US Will Likely Grant Fewer Waivers in May

US Will Likely Grant Fewer Waivers in May
The United States will likely grant fewer waivers to buyers of Iranian oil when they're up for renewal in May, according to IHS Markit.

The United States will likely grant fewer waivers to buyers of Iranian oil when they’re up for renewal in May.

That’s according to Victor Shum, vice president of energy consulting at IHS Markit, who expressed the view in a television interview with CNBC on Thursday.

“The waivers granted by the U.S. Trump administration to buyers of Iranian oil, they are going to be up for renewal and likely, in May, when they are up for renewal, the U.S. will grant fewer waivers and so Iranian crude production will be cut likely in the second quarter, and that is a bullish factor,” Shum told CNBC in the interview.

Shum also stated in the interview that Saudi Arabia “have already started cutting production and cutting exports and that is a bullish factor”. U.S. oil production growth “is going to remain a bearish factor throughout 2019,” the IHS Markit representative told CNBC.

U.S. crude oil production will average 12.1 million barrels per day (MMbpd) this year, according to the EIA’s latest short-term energy outlook, which estimates that U.S. crude oil production averaged 10.9 MMbpd in 2018.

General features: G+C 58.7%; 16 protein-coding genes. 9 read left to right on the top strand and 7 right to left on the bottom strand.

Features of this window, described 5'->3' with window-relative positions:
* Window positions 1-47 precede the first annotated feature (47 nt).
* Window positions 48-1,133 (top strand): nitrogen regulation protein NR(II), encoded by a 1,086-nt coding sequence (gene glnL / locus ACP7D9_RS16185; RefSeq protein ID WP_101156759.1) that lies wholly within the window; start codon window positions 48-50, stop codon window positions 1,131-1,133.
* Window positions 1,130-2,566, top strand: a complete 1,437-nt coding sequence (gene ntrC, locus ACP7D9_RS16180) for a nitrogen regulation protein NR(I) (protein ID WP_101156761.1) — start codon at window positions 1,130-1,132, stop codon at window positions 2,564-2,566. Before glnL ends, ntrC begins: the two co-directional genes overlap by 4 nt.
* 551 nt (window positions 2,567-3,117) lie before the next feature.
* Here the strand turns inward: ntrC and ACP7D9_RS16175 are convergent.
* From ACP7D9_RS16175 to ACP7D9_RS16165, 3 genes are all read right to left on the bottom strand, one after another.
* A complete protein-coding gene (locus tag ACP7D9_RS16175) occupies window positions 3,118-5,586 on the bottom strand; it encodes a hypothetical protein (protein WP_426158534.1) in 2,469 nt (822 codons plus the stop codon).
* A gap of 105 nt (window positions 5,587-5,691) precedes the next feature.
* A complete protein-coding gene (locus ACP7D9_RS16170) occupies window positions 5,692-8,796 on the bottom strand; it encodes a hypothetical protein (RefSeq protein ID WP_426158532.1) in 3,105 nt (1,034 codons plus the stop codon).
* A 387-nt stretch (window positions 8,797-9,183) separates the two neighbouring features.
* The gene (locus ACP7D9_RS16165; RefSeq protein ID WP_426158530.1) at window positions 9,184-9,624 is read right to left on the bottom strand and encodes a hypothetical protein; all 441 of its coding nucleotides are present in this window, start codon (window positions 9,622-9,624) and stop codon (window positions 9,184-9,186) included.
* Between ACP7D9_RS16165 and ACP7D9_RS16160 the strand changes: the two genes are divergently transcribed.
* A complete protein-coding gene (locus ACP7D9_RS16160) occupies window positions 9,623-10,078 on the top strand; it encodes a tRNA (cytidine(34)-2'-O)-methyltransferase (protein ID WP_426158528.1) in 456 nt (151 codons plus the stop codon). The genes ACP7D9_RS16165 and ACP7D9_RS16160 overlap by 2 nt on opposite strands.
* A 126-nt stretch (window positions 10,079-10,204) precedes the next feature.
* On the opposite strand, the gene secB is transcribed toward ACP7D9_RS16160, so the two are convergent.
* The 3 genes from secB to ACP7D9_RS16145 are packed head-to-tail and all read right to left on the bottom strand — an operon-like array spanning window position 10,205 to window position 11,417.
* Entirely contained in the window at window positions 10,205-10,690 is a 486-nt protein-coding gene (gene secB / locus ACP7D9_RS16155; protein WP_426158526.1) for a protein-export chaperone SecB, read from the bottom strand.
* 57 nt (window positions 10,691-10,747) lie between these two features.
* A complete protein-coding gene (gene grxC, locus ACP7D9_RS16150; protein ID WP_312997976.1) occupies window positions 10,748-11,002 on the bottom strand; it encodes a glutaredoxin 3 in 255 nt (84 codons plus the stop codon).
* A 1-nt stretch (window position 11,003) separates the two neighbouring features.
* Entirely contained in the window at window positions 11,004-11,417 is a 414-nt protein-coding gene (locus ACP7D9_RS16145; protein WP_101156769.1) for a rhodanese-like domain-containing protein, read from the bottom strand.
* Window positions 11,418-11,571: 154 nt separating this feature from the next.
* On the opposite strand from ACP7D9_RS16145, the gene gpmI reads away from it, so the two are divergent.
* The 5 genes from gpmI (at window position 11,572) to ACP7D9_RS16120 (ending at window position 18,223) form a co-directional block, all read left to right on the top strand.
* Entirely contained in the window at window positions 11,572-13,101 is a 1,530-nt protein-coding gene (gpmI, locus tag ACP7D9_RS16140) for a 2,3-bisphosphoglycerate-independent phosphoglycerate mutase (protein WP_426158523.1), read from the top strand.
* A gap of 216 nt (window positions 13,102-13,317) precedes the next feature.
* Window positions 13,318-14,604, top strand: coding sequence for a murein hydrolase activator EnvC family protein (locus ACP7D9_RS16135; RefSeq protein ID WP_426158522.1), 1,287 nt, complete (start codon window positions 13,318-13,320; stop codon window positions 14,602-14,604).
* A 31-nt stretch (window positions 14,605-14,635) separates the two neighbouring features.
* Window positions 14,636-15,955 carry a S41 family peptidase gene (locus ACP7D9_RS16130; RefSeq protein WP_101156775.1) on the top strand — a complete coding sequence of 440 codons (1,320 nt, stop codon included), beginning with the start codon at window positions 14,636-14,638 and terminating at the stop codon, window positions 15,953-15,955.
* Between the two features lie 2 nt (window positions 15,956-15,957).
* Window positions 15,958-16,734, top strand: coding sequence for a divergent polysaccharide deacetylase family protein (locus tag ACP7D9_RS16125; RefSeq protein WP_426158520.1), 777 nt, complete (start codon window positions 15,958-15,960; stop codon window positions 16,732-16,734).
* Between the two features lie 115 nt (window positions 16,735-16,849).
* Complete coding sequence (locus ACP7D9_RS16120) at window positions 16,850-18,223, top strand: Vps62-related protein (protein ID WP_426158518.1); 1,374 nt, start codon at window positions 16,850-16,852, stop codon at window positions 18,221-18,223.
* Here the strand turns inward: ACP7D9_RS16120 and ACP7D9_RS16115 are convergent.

The EIA forecasts West Texas Intermediate (WTI) and Brent oil prices will average $54 and $61 per barrel, respectively, in 2019. Last week, analysts at Fitch Solutions Macro Research (FSMR) forecasted that the price of WTI and Brent will average $69 and $75 per barrel, respectively, this year. 

Shum has more than 30 years of commercial and management experience in the consulting and oil industries, according to IHS Markit’s website, which states that he has led numerous client engagements for Fortune 500 companies, national oil companies and government agencies in the energy sector in Asia.

IHS Markit describes itself as “the leading source of information and insight in critical areas that shape today's business landscape”.


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Bill Flaherty  |  January 17, 2019
Exactly: China and India said they were going to buy oil from Iran despite U.S. sanctions. see multiple articles: "China, India Reported Set To Keep Buying Iranian Oil" They don't care about U.S. Government waivers and will buy the oil, waivers or not. They don't need waivers given to them...Trump, (no friend of the U.S. oil industry) is trying to save face by saying his administration GAVE waivers.
Rick  |  January 17, 2019
I see no reason whatsoever for anyone to trust whatever is said regarding waivers after what happened last time.